It’s not just a way to attract great talent, social networking technology can help create the brand buzz your organization is seeking.
By Sue Marks and Laurie Ruettimann
Time spent on social networking sites is up 93 percent. Consumers trust real friends and virtual strangers the most. Companies are discovering hidden and not-so-hidden value.
The consumption of traditional media usage such as newspapers and television is at an all-time low and trending downward. Everyone is using some sort of social media. A new Nielsen study indicates that recommendations are the most trusted forms of advertising. A survey of consumers noted that 90 percent said they trust recommendations from people they know, while 70 percent trusted consumer opinions posted online. Finally, beyond its use to gain more influence with current customers and reach new ones, social media also offers companies the opportunity to monitor online chatter. This creates an instant cyber focus group, from whom you can hear uncensored what your prospects, customers, employees, and candidates are saying about you.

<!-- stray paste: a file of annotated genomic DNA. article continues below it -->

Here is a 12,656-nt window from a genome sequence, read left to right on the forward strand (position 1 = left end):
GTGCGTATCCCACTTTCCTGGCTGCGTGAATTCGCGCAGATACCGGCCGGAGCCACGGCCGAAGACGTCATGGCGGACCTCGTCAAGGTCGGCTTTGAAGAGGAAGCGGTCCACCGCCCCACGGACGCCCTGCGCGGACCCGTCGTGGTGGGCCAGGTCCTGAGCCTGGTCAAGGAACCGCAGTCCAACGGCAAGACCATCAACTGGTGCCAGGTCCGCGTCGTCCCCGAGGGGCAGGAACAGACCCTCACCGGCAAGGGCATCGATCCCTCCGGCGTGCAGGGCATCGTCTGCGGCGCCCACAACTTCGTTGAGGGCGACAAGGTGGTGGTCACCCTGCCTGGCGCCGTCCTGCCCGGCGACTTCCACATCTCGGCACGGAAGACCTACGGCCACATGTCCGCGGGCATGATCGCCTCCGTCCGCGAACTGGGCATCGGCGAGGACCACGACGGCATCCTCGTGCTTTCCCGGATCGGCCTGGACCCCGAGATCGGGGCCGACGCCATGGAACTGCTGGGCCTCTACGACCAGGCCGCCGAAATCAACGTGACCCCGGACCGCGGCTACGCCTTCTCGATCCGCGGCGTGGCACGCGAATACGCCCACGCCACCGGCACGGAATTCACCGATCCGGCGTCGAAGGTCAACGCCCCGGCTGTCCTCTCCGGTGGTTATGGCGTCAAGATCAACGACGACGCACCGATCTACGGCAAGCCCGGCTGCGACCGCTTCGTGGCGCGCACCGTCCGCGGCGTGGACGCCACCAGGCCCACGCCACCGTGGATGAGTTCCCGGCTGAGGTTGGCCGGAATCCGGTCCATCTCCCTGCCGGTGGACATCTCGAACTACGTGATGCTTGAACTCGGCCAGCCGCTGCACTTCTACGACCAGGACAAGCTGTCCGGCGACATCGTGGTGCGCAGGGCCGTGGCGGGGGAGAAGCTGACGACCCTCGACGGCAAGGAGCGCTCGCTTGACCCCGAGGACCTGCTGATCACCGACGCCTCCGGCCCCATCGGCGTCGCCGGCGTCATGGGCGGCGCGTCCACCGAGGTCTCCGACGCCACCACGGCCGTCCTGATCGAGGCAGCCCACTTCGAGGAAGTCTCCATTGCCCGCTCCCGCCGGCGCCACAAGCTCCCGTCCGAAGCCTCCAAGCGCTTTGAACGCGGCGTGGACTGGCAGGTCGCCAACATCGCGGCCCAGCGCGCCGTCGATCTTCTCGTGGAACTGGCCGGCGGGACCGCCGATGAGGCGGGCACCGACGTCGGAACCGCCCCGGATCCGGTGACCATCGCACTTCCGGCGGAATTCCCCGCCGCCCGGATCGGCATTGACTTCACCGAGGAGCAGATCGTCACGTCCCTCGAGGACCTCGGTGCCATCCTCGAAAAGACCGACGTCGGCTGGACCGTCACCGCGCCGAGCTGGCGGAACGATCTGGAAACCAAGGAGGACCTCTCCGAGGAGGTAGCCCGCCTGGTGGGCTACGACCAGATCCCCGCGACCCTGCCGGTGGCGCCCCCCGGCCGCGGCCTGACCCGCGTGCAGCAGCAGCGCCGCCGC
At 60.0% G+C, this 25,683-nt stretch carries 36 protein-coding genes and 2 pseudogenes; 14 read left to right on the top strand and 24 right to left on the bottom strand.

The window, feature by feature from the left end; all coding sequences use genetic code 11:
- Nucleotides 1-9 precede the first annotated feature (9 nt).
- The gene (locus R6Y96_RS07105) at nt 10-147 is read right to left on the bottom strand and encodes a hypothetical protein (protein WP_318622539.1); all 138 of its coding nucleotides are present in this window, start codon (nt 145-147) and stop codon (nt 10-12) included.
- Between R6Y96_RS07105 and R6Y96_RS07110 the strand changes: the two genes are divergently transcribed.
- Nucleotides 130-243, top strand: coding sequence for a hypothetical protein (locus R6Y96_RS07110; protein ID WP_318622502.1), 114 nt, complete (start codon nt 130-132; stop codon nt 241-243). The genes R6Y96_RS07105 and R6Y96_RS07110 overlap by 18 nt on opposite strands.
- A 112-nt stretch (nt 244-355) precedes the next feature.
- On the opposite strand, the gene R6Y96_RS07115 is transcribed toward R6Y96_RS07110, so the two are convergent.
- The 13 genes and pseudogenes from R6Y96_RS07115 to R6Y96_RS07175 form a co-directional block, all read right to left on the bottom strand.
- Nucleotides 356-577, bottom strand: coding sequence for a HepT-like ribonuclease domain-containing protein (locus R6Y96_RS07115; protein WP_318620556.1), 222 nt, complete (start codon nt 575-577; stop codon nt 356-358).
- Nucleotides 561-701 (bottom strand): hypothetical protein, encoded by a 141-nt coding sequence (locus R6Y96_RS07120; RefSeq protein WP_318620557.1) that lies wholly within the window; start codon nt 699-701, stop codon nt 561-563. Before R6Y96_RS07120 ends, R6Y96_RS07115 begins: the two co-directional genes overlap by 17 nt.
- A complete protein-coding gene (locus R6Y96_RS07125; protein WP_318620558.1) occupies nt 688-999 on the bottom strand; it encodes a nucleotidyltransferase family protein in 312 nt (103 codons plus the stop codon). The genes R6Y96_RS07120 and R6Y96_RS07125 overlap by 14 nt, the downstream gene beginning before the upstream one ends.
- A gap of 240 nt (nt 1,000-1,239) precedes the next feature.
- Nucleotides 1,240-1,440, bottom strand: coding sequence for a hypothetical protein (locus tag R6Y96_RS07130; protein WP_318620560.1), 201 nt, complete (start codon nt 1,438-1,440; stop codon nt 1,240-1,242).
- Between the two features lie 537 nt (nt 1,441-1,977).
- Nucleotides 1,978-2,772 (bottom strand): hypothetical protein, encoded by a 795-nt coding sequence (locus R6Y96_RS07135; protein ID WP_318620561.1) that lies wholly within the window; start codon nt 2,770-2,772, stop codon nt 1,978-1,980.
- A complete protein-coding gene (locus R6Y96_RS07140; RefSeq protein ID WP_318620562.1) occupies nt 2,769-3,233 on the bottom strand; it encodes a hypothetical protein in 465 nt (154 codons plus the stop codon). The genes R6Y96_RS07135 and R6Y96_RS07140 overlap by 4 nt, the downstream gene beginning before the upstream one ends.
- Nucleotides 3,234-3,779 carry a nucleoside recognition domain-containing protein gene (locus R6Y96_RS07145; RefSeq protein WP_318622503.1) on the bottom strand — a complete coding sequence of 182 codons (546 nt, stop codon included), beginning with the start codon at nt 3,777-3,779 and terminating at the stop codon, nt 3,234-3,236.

If you are solely invested in traditional media for your business and talent acquisition methods, we hope this series of articles will encourage you to embark on an “extreme social media makeover.” We will start by talking about what social media is, why you should care, and what the benefits are.
Before we explain how to use these new and emerging social media tools, we will spend some time exploring your brand and the concept of authenticity. It is easy to create a Twitter account or Facebook fan page. The mechanics of getting on any of these sites are simple and the instructions are clear. We want to help you understand “how” your brand relates to a culture of authenticity. We want to help you learn how to implement real-time social media strategies, but only after you understand how these tools fold into your brand, your reputation, and the way your company represents itself to consumers and job seekers.